As JLR Stumbles, Should Some Jaguar Models Face The Axe?
“That is not a good business model. They need more sales per model or they have to scrap models. You cannot compete with BMW or Mercedes with just 30,000 sales per model”
Jaguar Land Rover (JLR), Indian owned and British-based luxury vehicle maker, needs to take urgent action to modernize its business plan as burgeoning costs undermine profits.
Jaguar has too many models for it to compete effectively with the Germans and JLR needs to find a partner to share development costs.
That was the verdict of experts after its parent company Tata Motors announced JLR’s results for the first quarter ended June 30.
JLR racked up a 264 million pound ($343 million) loss, compared with a profit of 571 million pounds ($742 million) in the same period last year. Sales fell 6.7% to 5.2 billion pounds ($6.8 billion)
European car makers are faced with tough problems.
In the short-term, they must swiftly switch from diesel to gasoline engines as so-called oil-burners fall out of favor with the buying public, big-time. Politicians across Europe have focussed attention on the danger older diesels pose to public health. Diesel’s market share is expected to dive to 42% by the end of 2018 in Germany, Europe’s largest market, compared with 52% in 2015. Last year 90% of JLR sales in Britain, its largest market, were diesel.
Then there is the turmoil in China over tariffs, and Britain leaves the European Union (E.U.) on March 30. If there isn’t an agreement between Britain and the E.U. on frictionless trade, that could blast a big hole in JLR’s manufacturing regime. Currently parts criss-cross borders currently without hindrance across Europe.
If that’s not enough, next month Europe’s car makers must conform to new regulations on fuel economy designed to outlaw current practice which allows companies to use computers in perfect world scenarios to declare fuel efficiency. That often leads to exaggerations of more than 30%. The falling share of fuel-sipping diesels will also make this harder to achieve.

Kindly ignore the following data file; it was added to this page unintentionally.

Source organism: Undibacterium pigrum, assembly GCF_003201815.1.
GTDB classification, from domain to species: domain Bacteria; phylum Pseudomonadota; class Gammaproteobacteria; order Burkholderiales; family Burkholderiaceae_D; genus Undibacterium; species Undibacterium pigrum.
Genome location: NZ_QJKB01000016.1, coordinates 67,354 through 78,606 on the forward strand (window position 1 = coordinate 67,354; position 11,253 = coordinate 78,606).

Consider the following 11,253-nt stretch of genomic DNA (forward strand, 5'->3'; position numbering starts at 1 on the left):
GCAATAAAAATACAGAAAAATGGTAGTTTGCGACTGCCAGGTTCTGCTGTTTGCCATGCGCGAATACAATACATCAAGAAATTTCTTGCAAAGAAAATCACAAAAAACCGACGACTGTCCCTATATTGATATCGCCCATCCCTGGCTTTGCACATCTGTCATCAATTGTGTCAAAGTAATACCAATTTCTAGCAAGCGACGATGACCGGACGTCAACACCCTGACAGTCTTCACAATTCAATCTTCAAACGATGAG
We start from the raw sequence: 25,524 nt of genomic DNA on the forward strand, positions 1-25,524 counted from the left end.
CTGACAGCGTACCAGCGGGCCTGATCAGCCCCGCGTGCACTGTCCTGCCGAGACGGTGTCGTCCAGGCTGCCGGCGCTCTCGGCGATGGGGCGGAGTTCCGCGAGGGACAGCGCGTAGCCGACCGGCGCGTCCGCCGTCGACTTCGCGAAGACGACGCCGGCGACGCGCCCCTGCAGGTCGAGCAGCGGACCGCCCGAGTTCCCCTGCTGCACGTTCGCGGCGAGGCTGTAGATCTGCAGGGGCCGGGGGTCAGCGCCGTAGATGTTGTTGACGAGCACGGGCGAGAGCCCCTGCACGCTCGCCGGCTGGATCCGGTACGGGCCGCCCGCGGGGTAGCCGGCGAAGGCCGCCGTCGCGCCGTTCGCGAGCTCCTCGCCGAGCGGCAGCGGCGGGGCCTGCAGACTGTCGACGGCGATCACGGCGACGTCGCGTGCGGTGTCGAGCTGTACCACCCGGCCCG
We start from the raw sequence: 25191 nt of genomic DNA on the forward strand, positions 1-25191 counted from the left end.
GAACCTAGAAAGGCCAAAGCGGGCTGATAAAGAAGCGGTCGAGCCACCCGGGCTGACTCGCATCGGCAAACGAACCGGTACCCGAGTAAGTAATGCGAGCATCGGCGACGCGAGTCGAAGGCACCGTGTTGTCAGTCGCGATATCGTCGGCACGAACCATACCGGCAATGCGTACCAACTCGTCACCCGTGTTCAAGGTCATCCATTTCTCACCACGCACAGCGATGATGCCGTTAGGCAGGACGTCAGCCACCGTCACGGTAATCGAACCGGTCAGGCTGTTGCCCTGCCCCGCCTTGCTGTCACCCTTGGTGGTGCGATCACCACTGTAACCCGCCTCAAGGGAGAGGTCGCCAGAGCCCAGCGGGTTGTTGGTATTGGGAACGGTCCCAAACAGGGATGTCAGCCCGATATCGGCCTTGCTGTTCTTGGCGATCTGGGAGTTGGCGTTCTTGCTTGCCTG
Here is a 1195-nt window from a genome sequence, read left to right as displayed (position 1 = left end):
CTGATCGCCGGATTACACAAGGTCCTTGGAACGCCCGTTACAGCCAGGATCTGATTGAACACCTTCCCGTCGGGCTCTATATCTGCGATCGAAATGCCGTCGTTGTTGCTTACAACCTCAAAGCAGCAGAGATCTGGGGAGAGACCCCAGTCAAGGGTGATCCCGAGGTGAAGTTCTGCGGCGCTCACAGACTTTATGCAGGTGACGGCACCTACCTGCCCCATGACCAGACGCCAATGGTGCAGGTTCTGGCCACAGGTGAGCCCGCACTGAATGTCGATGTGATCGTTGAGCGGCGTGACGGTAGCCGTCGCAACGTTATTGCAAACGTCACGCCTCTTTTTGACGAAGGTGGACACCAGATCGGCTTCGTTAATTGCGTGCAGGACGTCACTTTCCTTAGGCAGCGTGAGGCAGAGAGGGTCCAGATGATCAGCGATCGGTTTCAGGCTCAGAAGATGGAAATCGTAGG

As the marginal manufacturer in the premium world led by BMW, Mercedes, Audi and Porsche, JLR is in the eye of the storm. And Jaguar has too many models, according to Professor Ferdinand Dudenhoeffer from the Center for Automotive Research (CAR) at the University of Duisberg-Essen in Germany.
Dudenhoeffer said Jaguar has 6 models (excluding the very latest i-Pace electric vehicle) – the XE, XF, XJ sedans – which compete against the BMW 3, 5 and 7 series – two SUVs – the F and E-Pace and the two-seat F-Type. Jaguar sold 180,000 vehicles last year, the equivalent of an average 30,000.
“That is not a good business model. They need more sales per model or they have to scrap models. You cannot compete with BMW or Mercedes with just 30,000 sales per model,” Dudenhoeffer said.
He said JLR is too weak in China, despite manufacturing there, and has invested too much in diesel and not enough in hybrids, gasoline engines and electric vehicles
Autopolis analyst John Wormald agrees Jaguar can’t really compete with the Germans, although the Land Rover operation has more profit potential.
“Jaguar, despite its lovely products, is simply too small to compete with BMW, Mercedes and Audi, with which it is roughly in the same pricing class, as measured by the ability to charge a premium over an equivalent-sized volume car. Yes, there’s the diesel problem but they all face that. Jaguar has simply never got very far in the continental European market, which is a large part of the world market for these kinds of cars,” Wormald said.
Unique Land Rover
“Conversely, Land Rover is quite unique. Not in the traditional farm/military vehicle – the real rugged off-roaders – where it hasn’t the scale of the Japanese or the Americans. But in its SUVs, in which it is the only real premium producer, with little competition other than from Jeep, and that’s not all that strong, so it can really price up, with BMW’s and Mercedes’ offerings not as distinctive as their cars. “Mouth wateringly expensive”, the New York Times called one of its products,” Wormald said.
Bernstein Research analyst Robin Zhu agrees urgent action needs to be taken, starting with cost-cutting targets.
“We believe JLR would benefit from the discipline imposed by publicly-state cost targets, and the empowerment of a senior “hatchet man”,” Zhu said.
“JLR’s fixed costs continue to rise faster than sales. JLR looks uniquely exposed to several key challenges in the coming years, and will need to make some tough decisions on product, costs, and capital spending, in our view,” Zhu said.
CAR’s Dudenhoeffer said JLR needs to set up some deals to share design, engineering, production and components sourcing with other car makers, like Volvo has with Geely of China.
“They have to focus on China, they have to look at cost positions, They have to focus on Jaguar. In the past, strong growth made its business successful. Now growth has slowed. Electric vehicles need a broad platform. JLR has to think about a modified business model,” Dudenhoeffer said.